Restraints are used to prevent riders from standing up or from falling out of a roller coaster car while it is in motion. Almost all modern roller coasters have some form of restraints. Small roller coasters typically use less restrictive restraints such as lap-bars, seatbelts, or both, while larger roller coasters with more extreme forces or inversions tend to use over-the-shoulder restraints or tightly-fitting lap-bars.


The first roller coasters had no restraints, but were tame in comparison to modern rides. The invention of the lap-bar allowed faster roller coasters with more extreme forces to be built.

Over-the-shoulder restraint was introduced by Arrow Dynamics for use on Corkscrew at Knott's Berry Farm, the first modern inverting roller coaster.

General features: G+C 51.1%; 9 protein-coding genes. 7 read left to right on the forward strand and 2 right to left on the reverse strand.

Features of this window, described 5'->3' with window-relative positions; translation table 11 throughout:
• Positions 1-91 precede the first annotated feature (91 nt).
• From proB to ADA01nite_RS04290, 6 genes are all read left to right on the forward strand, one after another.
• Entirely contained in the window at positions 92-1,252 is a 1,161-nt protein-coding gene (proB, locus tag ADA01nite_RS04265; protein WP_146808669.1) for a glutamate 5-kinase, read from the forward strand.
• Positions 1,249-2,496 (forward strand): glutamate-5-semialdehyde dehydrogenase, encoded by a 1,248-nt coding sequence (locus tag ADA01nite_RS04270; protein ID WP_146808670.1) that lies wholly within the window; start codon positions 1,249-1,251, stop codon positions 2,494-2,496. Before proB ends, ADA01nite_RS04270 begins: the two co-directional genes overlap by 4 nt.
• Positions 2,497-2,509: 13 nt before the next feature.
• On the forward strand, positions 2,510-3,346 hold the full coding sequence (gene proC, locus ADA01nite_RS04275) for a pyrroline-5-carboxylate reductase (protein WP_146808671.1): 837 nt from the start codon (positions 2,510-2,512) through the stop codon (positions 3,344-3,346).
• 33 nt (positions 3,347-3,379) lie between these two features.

Restraints on a train are typically locked all at once by a bar between the rails in the station, which is lowered. They are subsequently released when the bar is raised at the end of the ride. On looping coasters from Arrow Dynamics, each car's restraints are unlocked by a foot pedal located on the side of the car. Usually, each individual restraint or each car has a manual override which is used to release the restraints in the event of an evacuation. On some roller coasters, the restraints are locked and released with electrical power transferred to the train through contacts in the station. To manually release this type of restraint, a battery box is connected to the car to supply power.[1][2]